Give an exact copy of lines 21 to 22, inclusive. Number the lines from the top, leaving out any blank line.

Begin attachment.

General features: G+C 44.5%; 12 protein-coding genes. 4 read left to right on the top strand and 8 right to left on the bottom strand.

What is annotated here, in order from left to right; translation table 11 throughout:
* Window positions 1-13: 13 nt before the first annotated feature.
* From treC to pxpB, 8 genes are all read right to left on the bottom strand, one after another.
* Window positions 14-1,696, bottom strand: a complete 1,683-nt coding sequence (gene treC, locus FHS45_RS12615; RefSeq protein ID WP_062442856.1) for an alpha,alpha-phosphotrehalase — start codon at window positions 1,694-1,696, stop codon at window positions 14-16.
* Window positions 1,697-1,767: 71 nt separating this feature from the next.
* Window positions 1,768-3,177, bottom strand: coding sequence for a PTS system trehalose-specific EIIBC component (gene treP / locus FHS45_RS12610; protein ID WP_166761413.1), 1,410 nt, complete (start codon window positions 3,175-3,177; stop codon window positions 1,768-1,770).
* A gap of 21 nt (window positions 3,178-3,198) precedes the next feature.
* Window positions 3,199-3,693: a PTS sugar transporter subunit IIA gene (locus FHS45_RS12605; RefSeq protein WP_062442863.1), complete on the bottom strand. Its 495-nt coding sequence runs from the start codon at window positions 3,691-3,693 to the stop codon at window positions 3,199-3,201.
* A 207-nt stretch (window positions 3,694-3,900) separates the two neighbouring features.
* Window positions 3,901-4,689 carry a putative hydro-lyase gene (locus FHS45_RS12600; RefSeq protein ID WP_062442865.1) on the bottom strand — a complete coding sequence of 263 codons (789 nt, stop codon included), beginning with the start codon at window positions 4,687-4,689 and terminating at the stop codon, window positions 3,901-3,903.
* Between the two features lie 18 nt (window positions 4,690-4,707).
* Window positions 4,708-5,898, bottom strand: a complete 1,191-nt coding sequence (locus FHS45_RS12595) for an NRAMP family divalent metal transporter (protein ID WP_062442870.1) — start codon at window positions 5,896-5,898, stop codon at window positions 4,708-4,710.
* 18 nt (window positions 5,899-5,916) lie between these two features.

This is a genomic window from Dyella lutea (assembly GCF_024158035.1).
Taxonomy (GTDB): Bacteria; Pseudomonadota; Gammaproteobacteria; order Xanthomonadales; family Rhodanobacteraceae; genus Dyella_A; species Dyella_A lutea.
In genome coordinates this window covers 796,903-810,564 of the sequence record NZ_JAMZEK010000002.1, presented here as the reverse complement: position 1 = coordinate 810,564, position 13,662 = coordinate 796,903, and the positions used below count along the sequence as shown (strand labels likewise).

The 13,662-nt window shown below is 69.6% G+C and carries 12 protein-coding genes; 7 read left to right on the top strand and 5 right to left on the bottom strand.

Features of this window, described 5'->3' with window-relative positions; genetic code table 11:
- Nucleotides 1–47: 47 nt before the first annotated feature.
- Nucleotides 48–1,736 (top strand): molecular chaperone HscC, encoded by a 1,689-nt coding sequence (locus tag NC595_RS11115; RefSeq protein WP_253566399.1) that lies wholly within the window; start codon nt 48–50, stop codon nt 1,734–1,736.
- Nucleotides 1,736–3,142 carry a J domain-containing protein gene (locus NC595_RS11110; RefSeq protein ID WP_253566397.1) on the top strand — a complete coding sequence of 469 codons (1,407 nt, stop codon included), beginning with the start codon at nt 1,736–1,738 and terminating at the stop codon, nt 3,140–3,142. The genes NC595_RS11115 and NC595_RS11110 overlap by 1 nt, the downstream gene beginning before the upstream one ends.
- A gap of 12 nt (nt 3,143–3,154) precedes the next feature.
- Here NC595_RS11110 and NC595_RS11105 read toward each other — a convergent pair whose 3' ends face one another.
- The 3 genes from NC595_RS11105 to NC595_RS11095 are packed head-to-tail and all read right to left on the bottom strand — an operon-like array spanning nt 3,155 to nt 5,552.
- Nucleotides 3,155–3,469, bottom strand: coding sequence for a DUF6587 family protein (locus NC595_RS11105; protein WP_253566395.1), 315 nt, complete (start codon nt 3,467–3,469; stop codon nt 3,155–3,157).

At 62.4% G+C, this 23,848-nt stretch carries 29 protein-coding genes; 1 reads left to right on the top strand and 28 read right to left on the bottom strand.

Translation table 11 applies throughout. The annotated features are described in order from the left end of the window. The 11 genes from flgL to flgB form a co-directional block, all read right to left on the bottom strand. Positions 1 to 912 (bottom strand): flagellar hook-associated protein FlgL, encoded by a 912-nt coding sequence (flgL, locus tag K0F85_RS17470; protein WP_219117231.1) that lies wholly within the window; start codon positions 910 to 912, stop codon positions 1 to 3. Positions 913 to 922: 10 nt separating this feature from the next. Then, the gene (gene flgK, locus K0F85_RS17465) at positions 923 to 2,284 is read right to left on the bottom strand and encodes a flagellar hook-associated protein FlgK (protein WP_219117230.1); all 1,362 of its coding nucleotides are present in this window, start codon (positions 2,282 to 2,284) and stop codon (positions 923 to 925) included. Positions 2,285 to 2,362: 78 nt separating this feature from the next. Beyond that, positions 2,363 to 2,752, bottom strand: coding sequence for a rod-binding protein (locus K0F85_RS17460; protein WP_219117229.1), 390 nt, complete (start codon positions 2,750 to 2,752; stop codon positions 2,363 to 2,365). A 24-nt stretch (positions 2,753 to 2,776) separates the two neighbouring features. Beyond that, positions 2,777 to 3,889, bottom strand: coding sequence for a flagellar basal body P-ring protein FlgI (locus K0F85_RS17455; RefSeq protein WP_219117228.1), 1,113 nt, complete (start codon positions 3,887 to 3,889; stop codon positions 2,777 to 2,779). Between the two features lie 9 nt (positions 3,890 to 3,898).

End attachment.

- Nucleotides 48–1,736 (top strand): molecular chaperone HscC, encoded by a 1,689-nt coding sequence (locus tag NC595_RS11115; RefSeq protein WP_253566399.1) that lies wholly within the window; start codon nt 48–50, stop codon nt 1,734–1,736.
- Nucleotides 1,736–3,142 carry a J domain-containing protein gene (locus NC595_RS11110; RefSeq protein ID WP_253566397.1) on the top strand — a complete coding sequence of 469 codons (1,407 nt, stop codon included), beginning with the start codon at nt 1,736–1,738 and terminating at the stop codon, nt 3,140–3,142. The genes NC595_RS11115 and NC595_RS11110 overlap by 1 nt, the downstream gene beginning before the upstream one ends.